"So what is it?" Nicole pulled her feet under her and placed her head in her hands. She was starting to develop a massive headache to match the enormous ache in her heart.

"First, let’s go inside. It’s more comfortable and less populated with insects."

"Ok." Nicole stood as if she were moving in slow motion and followed her friend into the house. They both took seats on the couch.

"You are living like a bat." Sheryl observed. The house was almost completely dark. The only light in the living room was reflected from the streetlight outside.

"Too much light hurts my eyes." Nicole admitted. "I quit the paper."

"I know. Wanna tell me why?"

"Jeff wanted me to do a story on…"She paused and leaned back into the couch’s embrace.

"He wanted the dirt on Laurel?" Sheryl supplied.

"Yeah. He thought that we should run a story on how the fucked up Kendrick managed to graduate with honors and then got offered the chance to record a CD. He knew we were friends, but he didn’t know anything else and he thought I wouldn’t mind using my influence to find out the truth about her arrest and all that. I almost wanted to tell him that I knew all of it anyway, but I was not about to print a word of it."

"I thought Laurel only told you part of it?"

"She ended up telling me all of it after I asked. I was almost mad at you for showing me that you know." That had been a year ago. Nicole remembered it vividly. The article had not said much, but it told her more than her lover ever did. It was no wonder that Laurel was not ‘in the closet’; she had too many skeletons there.

"Well, I didn’t mean to find it. It was in with another story we needed for research." Sheryl explained. "How else would we have gotten the reputation for being Woodward and Bernstein?"

"Well, putting one of the lead attorneys in prison for tax fraud is one way." Nicole almost let herself smile as she remembered the exultation she had felt when she vindicated her old boss. Mary still called her to keep in touch. The settlement the old woman received more than paid for Doug’s losses, though she did not reopen the store.

"That it is. So are you going to find another job as a photographer?"

"I don’t know. I’m using my vacation time as my two weeks even though I’m not supposed to. Jeff didn’t want to take it the publisher, so he agreed to it. That’s up two weeks from tomorrow. I really don’t want to think about it until I have to."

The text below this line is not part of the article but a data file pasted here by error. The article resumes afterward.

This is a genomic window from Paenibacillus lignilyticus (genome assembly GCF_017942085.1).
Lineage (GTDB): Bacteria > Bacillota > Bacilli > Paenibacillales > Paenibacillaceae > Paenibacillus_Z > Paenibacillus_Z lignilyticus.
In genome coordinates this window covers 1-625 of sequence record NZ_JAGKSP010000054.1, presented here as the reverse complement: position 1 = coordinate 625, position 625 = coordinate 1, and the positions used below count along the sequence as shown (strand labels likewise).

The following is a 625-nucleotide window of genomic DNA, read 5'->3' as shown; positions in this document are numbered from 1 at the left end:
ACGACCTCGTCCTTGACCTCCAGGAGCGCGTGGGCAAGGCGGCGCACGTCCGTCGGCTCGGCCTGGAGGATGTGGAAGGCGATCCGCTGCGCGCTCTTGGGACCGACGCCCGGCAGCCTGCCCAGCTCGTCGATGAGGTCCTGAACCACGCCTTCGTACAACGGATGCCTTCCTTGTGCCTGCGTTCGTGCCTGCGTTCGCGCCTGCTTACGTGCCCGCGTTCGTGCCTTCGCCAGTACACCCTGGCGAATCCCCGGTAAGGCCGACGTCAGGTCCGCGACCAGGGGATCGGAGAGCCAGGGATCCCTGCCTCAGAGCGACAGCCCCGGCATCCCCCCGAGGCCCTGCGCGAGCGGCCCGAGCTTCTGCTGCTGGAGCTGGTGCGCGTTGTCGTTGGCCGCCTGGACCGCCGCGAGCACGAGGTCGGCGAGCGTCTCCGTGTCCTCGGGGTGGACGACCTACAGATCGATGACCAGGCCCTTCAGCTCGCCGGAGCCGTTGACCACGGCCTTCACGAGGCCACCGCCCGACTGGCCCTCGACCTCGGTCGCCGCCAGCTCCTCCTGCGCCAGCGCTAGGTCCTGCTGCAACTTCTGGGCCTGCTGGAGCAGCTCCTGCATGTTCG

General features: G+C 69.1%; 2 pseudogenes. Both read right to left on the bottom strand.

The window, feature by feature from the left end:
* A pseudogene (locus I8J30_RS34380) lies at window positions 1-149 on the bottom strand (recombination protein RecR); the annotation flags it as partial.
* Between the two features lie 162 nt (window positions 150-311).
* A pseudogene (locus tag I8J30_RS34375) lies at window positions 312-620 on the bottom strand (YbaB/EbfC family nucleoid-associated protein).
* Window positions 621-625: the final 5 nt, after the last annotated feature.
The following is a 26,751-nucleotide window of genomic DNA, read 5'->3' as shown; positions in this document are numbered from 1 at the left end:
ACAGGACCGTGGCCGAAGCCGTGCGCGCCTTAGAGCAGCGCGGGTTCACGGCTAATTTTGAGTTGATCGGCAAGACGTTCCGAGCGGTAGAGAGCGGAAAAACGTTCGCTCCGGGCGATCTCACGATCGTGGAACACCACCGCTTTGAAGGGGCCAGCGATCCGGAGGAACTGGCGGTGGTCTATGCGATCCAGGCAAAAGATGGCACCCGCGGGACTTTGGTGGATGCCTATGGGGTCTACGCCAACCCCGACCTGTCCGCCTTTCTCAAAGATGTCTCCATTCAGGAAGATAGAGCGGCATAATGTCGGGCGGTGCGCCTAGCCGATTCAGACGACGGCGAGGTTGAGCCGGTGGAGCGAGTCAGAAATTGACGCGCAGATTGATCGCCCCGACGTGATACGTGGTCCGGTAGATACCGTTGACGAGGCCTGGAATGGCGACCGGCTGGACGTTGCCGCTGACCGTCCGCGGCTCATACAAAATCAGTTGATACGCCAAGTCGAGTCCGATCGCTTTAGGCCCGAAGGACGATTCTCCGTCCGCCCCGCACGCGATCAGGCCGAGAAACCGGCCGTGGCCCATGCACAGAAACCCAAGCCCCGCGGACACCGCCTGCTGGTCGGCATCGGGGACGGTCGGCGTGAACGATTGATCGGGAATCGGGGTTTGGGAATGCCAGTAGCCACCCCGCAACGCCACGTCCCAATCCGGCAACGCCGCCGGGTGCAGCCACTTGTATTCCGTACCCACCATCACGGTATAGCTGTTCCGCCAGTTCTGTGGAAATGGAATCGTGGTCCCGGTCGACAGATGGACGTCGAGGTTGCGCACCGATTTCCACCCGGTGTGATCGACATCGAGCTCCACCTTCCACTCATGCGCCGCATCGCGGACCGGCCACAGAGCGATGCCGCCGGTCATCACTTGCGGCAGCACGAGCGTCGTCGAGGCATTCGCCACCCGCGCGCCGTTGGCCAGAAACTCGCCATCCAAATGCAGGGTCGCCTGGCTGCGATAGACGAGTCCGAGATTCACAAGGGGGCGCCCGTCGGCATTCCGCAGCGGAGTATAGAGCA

"Ok. Wanna talk about Laurel now?"

"No. I just want the pain to go away." Nicole hid her head in her hands.

"Shh, it’ll go away, but it takes time." Sheryl wrapped her arms around her friend and pulled her into an embrace. "Just cry and let it all out. We’ll get through this."


"I promise. You know, you’re going to have to talk about it some time."

"I know. I just can’t now. It hurts too much."


"So, this is my dorm room." Jessie turned around in the small, cluttered space. "This is the kitchen." She pointed to the refrigerator complete with a small microwave perched carefully on top. "This is the bedroom." Two small twin beds. "The living area." A beanbag covered in dog-eared books. "And the guest bedroom." There was an almost clear space of floor beside her bed.

"Very nicely decorated." Laurel commented as she attempted to take in all the clutter.

"Why thank you. I did it all myself." She grinned. "So, how was the recording session this morning?"

"It was horrible. That stupid prick got rid of Charles and Beth. BJ and I wanted to walk, but we’re contracted to record at least this first CD."

"That sucks. Wanna beer?"

"You are allowed to have beer here?" Laurel was astounded. She had never heard of a college that let students keep alcohol on the premises.

"Nope, but what they don’t know won’t hurt me." Jessie opened the small refrigerator and pulled out two beers. "Long as we throw them away shortly after it’s not a problem."

"Cool." Laurel took the beer and looked for a place to sit. Finding none, she quickly emptied the beanbag of its school-related cover.

"You can sit on Joyce’s bed. She’s gone for the weekend." Jessie took a seat on her own bed.

"This is fine for now. So how was the party last night?"

"Oh, the same old situations that always arise. Someone got mad at someone else, there was a fight, everyone got drunk and there was puking all over the place."

"Sounds like several parties I barely remember." Laurel laughed in memory. "Too bad I couldn’t stay for it."

"Really. They all want to meet you. I’ve been playing your demo CD for everyone who will sit still long enough to listen to it. Joyce is a huge fan already and is madder than hell that she had to miss meeting you."